Thousands enjoy Abergavenny’s Shire Horse Show

Thousands enjoy Abergavenny’s Shire Horse Show

LITTLE AND LARGE: Paul Willis and his Shire Horse Medstead Magnus with Steve Ridell and his miniature horse Alores Santa Cruz

BLACK BEAUTY: Flaxley Violet with owner Margaret Swinley

CART FOR TOTS: David and Micah Oates from Abertillery on a goat cart owned by Angela Rickerky

HAY BREAK: Above, Rebekka Foster from Caerphilly poses with reserve junior champion Manor Macbeth

OUR LITTLE PONIES: Amber Weaver, left, and Amy Rowsell with their miniature horses

DOG DAY AFTERNOON: Border terriers owned by the Larner family of Monmouth

First published in Gwent news South Wales Argus: Photograph of the Author by

Thousands of people visited Abergavenny’s Shire Horse Show at the weekend. ANDY RUTHERFORD reports.

ALL horses great and small graced Abergavenny’s Bailey Park at the 30th SouthWales Shire Horse Society show.

The event, popular with horse fans and families, attracted another four-figure crowd, although the attendance was down on last summer, despite the continued sunshine.

There were 14 shire classes and 11 for miniature horses, run through the International Miniature Horse and Pony Society, which were first held at the show last year.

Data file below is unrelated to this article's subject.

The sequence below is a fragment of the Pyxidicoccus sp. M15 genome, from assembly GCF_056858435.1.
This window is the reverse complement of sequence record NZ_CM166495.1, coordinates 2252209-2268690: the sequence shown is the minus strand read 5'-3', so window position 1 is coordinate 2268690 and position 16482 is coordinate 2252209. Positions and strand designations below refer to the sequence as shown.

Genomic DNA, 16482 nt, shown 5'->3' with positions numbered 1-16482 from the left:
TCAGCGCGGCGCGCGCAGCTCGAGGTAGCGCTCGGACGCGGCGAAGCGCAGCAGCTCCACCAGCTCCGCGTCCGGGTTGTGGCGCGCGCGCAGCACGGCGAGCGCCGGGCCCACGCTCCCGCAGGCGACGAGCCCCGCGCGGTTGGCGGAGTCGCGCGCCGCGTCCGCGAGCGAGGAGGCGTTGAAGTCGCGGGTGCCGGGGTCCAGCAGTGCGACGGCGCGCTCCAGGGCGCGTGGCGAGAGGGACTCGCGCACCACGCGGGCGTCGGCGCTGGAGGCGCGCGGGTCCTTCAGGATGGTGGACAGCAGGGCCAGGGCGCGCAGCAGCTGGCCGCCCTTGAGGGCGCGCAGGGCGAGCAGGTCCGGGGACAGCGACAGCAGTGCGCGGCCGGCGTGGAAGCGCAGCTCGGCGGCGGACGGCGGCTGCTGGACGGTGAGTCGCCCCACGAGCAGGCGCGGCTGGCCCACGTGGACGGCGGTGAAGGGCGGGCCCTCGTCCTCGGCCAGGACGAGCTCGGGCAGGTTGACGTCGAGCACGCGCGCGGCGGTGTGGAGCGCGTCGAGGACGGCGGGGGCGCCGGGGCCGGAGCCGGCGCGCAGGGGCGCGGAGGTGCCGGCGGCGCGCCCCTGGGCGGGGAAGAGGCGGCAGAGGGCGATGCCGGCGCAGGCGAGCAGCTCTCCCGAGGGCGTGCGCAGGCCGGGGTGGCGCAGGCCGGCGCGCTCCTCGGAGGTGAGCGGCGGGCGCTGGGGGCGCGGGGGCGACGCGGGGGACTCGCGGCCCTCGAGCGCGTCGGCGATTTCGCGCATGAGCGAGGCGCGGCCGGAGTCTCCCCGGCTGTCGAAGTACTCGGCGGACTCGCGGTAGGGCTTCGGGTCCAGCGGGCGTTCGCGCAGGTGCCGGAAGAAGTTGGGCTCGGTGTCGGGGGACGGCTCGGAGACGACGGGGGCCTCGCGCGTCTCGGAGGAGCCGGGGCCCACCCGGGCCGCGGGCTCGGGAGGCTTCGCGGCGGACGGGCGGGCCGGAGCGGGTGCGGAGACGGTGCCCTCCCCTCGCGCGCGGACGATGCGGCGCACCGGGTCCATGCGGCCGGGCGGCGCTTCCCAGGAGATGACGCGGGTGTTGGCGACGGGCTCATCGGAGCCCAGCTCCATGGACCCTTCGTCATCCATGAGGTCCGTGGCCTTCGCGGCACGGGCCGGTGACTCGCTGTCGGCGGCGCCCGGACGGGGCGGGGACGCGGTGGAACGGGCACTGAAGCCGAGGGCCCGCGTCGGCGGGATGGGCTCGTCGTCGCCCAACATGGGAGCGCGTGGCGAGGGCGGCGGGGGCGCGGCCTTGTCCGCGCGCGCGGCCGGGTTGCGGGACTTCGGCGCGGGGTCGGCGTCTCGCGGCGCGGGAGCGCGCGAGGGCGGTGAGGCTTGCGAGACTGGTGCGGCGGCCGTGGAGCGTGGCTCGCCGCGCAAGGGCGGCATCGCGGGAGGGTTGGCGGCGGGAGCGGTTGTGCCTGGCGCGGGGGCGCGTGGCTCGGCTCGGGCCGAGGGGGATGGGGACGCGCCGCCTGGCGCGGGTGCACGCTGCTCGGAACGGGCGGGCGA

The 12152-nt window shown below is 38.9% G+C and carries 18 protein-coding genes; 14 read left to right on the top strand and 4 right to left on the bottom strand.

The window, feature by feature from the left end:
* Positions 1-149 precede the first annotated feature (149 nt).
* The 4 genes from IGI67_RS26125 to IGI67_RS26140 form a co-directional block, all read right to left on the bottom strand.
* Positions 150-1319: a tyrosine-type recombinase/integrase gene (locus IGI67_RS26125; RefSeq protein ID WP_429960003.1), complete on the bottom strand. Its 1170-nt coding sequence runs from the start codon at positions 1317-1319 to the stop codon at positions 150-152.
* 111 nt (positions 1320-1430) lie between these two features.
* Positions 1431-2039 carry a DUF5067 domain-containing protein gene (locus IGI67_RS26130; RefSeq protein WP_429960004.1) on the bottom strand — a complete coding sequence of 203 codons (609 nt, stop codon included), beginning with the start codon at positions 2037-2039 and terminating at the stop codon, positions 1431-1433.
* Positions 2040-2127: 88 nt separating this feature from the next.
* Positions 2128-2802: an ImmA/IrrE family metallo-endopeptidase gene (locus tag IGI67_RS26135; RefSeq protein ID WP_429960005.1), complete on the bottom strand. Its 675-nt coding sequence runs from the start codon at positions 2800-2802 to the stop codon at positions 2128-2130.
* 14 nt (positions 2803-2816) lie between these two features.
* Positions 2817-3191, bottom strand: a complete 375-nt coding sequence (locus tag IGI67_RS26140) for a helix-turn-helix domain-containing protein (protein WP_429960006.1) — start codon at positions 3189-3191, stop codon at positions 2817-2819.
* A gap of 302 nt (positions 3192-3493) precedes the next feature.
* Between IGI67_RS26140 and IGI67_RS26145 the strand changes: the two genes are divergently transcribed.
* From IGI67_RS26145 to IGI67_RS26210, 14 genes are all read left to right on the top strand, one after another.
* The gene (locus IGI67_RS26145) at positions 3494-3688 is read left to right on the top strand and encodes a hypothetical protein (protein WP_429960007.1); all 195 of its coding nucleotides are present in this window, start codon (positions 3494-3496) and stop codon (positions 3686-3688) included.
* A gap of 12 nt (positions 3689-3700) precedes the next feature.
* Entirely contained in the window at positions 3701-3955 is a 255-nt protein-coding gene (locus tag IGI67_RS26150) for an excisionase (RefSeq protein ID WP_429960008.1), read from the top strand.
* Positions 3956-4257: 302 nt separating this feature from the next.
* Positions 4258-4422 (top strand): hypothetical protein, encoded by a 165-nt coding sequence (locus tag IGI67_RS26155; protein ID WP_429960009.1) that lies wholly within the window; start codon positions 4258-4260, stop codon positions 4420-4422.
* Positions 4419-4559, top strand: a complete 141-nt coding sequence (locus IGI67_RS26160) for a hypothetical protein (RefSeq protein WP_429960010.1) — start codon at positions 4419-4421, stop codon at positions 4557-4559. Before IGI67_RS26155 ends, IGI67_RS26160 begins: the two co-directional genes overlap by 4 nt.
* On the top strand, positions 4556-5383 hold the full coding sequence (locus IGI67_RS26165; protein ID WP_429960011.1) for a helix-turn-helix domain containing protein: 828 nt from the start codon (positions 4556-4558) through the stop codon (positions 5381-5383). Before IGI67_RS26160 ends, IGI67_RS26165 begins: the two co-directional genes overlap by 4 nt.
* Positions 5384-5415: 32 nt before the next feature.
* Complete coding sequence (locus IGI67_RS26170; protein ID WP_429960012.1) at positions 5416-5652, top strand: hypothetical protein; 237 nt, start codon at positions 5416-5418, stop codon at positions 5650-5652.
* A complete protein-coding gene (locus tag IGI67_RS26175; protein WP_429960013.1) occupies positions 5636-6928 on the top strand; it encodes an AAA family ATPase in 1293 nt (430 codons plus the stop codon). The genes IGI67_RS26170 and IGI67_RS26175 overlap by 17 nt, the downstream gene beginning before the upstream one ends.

The grand parade of shires, and supreme championships for shire/heavy horses, and for miniatures, rounded off the day.

More than 100 entries were made across the event, which also acted as a qualifier for the Shire Horse of the Year Championship, to be held as part of the Horse of the Year Show in Birmingham.

Society president Leslie Mouldon said he was very pleased with the turnout.

For Mr Moulden, involved with the society for 25 years, show day is a busy occasion, not least because he makes a point of going among the crowd regularly to say hello, and to explain some of the aspects of shire horse keeping.

“It’s a personal touch, but I enjoy it and I think people appreciate it when someone can talk to them about the animals and how they are presented,”

he said.

“For instance, it can take eight hours to polish the brasses on the leathers of one of the horses you see in the best-dressed harness class.

“It is a labour of love and we have people who come from miles away to take part.

“We are a small committee, but we have good support from many people and sponsors – and the Army Cadets, who have been around the admission spots and the site, have been fantastic.”

A classic car exhibition, a Punch and Judy show, other children’s entertainment, and the Harness Goat Society were among the other attractions.

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